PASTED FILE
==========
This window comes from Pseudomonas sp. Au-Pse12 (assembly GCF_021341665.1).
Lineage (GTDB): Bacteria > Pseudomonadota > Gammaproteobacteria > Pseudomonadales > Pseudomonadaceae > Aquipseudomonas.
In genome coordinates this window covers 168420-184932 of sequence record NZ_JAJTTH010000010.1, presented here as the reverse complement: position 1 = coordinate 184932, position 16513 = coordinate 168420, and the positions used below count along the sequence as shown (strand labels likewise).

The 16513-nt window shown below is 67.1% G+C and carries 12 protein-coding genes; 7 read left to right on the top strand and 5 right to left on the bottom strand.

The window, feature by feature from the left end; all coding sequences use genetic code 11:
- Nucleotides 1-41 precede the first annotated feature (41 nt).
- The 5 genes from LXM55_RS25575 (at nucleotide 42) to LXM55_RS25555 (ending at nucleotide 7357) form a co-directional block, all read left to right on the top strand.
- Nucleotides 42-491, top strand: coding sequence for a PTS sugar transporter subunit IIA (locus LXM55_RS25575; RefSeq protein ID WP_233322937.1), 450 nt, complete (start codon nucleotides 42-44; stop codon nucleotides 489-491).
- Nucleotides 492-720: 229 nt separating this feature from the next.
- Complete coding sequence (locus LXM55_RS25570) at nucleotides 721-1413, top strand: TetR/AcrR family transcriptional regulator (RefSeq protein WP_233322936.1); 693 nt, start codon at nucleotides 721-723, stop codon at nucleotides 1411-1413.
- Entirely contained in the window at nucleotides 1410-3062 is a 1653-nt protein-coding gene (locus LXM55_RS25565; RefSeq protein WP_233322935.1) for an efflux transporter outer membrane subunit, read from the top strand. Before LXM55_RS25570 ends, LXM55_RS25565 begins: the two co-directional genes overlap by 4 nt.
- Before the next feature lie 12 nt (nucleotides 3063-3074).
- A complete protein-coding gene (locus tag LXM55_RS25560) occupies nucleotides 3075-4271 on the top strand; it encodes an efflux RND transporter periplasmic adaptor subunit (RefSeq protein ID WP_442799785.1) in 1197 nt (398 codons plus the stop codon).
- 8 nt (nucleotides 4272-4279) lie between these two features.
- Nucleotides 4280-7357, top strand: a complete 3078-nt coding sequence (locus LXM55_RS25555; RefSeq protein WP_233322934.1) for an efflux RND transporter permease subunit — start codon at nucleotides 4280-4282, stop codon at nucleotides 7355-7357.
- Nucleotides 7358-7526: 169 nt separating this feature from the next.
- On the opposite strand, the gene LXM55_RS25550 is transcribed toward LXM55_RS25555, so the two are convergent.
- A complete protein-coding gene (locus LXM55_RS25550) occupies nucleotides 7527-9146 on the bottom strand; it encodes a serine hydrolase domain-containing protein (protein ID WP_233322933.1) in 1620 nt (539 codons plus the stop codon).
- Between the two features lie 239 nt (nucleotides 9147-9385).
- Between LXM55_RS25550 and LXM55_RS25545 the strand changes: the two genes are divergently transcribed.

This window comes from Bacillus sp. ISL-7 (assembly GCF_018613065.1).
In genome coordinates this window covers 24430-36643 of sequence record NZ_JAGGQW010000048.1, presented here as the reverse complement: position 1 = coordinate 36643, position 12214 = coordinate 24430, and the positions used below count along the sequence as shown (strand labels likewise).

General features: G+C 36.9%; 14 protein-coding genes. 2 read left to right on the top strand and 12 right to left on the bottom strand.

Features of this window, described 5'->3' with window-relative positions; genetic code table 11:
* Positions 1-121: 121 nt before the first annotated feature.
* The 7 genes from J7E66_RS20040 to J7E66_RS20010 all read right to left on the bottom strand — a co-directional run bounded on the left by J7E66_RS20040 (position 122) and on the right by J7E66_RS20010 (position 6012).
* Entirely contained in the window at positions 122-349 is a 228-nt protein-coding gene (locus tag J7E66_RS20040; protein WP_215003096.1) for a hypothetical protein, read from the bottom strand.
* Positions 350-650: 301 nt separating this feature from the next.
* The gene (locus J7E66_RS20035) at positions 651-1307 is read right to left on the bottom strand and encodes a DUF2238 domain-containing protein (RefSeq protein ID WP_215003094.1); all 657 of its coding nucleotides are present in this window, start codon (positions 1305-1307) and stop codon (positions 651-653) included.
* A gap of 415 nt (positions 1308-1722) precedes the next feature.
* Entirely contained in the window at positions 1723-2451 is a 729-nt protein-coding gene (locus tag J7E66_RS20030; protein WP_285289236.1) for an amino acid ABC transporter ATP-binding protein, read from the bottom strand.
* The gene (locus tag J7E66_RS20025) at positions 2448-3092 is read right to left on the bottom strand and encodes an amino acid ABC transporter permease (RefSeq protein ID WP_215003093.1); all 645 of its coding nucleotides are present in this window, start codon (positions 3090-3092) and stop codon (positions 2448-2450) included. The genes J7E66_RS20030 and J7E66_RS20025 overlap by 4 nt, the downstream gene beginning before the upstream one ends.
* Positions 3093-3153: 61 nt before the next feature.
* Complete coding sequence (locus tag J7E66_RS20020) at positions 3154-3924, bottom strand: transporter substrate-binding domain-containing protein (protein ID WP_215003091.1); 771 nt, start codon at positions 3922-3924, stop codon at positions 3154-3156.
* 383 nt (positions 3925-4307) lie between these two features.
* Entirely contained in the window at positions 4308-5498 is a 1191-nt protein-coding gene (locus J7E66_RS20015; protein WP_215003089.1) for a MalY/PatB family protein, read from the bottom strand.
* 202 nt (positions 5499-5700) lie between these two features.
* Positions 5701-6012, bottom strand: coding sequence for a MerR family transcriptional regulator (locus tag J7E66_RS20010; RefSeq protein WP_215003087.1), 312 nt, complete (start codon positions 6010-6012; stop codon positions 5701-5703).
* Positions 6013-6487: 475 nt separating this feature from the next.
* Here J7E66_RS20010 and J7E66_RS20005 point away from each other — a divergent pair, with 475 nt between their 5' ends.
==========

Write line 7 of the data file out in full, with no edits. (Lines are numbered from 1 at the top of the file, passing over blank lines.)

- The 5 genes from LXM55_RS25575 (at nucleotide 42) to LXM55_RS25555 (ending at nucleotide 7357) form a co-directional block, all read left to right on the top strand.